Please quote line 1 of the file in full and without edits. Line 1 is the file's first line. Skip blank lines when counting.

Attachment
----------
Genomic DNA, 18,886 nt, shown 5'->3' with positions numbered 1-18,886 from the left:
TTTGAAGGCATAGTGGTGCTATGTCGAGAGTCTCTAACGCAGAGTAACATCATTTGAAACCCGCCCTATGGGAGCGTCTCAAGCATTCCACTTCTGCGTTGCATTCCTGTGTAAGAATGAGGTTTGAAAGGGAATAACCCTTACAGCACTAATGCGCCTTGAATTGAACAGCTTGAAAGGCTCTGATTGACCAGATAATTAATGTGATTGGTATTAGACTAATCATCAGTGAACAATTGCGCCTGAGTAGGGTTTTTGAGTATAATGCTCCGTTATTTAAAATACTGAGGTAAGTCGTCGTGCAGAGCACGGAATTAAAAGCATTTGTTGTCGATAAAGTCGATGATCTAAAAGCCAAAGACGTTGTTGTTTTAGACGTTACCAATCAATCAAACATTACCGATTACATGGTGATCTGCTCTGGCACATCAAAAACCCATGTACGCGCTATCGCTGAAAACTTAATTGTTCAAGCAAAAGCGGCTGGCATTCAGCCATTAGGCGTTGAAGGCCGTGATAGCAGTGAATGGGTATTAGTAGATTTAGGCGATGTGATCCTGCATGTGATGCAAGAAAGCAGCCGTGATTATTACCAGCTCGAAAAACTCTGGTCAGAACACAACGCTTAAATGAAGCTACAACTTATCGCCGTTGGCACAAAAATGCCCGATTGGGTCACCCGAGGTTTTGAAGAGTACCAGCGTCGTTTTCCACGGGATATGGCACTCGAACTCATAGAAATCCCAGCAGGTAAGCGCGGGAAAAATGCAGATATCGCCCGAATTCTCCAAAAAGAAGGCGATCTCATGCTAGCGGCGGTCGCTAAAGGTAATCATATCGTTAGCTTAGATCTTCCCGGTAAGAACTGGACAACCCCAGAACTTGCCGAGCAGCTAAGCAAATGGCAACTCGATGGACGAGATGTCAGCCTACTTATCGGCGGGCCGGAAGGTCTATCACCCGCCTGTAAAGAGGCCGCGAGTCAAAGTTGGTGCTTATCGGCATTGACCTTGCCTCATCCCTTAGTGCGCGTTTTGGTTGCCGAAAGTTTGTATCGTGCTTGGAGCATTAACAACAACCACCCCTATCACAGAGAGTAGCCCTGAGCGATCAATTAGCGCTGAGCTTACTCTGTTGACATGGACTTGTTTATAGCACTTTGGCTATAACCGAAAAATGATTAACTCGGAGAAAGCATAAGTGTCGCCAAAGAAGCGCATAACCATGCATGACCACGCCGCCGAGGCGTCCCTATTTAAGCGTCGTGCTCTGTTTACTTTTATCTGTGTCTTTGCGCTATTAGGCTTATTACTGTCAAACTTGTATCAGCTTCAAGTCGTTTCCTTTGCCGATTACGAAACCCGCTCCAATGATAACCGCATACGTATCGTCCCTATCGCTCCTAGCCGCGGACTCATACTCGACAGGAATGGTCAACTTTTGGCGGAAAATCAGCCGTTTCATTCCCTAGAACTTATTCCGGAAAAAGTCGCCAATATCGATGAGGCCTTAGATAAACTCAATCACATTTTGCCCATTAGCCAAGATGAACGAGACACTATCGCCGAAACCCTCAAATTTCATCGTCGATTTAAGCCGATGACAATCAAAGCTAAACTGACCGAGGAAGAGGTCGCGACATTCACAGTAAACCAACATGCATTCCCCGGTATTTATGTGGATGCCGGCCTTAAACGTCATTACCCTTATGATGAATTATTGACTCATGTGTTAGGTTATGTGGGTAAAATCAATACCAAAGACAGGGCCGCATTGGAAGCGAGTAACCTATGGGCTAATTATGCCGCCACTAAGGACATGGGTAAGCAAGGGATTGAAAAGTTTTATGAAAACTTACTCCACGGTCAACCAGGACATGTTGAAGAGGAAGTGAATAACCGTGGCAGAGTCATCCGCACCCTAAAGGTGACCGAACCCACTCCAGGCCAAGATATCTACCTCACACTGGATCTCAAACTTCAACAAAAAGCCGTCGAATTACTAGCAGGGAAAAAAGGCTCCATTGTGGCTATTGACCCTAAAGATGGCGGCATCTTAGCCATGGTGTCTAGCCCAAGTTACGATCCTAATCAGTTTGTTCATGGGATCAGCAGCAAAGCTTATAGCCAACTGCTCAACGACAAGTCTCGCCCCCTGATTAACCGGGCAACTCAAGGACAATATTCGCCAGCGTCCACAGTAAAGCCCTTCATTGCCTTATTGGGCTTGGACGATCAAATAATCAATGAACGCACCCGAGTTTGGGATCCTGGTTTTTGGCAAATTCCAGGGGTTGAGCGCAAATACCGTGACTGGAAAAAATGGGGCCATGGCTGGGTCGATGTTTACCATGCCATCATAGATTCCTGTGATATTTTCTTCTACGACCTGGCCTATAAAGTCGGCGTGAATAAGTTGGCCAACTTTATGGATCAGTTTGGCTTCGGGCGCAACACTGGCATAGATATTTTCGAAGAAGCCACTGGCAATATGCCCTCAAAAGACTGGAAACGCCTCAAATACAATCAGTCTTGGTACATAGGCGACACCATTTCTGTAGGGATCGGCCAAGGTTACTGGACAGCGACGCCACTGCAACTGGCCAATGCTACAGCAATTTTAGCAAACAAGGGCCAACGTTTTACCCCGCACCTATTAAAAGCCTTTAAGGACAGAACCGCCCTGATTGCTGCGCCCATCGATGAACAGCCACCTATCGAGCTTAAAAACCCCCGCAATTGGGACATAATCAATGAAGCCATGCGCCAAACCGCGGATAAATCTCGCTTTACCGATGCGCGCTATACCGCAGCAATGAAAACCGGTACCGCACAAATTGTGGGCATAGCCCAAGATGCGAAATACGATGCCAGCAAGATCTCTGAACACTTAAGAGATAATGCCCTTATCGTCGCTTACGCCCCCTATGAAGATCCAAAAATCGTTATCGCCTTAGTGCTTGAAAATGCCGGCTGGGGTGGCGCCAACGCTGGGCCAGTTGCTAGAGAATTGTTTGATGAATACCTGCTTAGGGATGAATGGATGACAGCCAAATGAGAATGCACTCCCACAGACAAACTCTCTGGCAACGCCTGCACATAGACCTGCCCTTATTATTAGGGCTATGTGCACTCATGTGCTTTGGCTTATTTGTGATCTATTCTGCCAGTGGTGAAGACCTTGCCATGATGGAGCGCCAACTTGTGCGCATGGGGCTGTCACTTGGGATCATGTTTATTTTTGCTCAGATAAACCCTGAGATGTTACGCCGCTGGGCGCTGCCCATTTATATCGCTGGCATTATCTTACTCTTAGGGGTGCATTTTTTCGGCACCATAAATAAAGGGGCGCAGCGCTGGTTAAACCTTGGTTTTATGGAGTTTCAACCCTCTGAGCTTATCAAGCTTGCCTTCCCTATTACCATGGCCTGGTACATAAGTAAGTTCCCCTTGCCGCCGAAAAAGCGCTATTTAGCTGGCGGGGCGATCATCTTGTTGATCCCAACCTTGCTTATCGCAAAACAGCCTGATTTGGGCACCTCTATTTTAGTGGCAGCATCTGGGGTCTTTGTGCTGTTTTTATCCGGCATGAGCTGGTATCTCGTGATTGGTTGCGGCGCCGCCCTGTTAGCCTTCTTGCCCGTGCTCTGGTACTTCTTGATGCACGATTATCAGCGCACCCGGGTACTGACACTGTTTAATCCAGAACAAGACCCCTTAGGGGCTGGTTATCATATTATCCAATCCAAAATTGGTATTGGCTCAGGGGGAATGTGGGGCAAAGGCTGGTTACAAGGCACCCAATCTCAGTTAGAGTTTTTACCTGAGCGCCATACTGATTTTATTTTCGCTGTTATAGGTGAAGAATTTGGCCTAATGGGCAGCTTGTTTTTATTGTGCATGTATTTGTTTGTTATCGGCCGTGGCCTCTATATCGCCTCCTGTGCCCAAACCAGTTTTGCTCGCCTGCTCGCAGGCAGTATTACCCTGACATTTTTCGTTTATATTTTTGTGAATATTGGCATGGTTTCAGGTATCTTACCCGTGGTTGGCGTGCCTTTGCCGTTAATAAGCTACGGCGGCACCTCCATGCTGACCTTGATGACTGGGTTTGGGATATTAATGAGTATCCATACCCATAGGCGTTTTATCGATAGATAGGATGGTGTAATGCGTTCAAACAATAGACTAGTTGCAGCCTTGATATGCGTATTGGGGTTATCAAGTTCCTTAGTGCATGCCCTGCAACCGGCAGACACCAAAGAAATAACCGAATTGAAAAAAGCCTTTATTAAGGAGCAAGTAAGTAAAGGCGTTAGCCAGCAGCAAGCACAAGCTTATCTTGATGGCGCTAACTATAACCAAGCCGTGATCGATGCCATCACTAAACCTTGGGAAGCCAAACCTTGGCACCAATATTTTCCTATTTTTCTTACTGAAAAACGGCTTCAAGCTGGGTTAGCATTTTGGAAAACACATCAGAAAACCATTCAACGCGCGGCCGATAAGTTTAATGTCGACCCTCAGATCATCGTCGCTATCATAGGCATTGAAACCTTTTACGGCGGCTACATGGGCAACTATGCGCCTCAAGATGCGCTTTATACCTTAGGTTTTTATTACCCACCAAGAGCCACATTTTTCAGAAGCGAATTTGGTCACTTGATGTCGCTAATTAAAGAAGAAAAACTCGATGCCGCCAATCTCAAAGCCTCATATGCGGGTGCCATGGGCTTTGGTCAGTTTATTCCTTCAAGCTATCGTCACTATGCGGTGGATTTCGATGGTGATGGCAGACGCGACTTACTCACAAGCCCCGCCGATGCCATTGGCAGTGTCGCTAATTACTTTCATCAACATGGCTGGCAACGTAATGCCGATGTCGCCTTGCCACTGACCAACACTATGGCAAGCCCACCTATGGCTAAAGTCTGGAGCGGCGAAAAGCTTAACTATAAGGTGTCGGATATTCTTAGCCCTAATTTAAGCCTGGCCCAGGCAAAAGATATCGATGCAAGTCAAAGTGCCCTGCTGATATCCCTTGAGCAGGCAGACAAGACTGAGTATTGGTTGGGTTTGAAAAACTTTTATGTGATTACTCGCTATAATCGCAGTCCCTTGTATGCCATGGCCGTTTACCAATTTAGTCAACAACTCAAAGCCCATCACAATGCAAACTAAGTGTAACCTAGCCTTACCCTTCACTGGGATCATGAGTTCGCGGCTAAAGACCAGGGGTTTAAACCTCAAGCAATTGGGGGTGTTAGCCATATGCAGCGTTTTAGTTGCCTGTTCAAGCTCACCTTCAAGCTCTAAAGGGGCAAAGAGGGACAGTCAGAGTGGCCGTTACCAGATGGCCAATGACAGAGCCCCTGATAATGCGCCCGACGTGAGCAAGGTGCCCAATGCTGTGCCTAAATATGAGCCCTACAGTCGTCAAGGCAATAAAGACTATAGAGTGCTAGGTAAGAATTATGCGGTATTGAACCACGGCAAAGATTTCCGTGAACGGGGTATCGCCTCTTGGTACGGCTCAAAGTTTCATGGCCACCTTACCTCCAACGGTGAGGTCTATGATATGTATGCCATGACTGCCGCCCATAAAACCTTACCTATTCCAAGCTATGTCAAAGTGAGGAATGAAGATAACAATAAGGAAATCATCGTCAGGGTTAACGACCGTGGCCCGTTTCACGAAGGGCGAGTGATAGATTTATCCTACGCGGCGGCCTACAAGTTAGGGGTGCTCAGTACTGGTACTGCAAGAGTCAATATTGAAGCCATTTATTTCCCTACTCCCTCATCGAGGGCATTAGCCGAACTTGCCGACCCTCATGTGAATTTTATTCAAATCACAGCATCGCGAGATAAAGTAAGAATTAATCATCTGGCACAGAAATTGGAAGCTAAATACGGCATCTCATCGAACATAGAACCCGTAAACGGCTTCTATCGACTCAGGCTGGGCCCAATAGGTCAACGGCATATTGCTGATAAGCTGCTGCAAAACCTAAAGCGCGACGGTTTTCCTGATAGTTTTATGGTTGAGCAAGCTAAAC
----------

Genomic DNA, 18,886 nt, shown 5'->3' with positions numbered 1-18,886 from the left: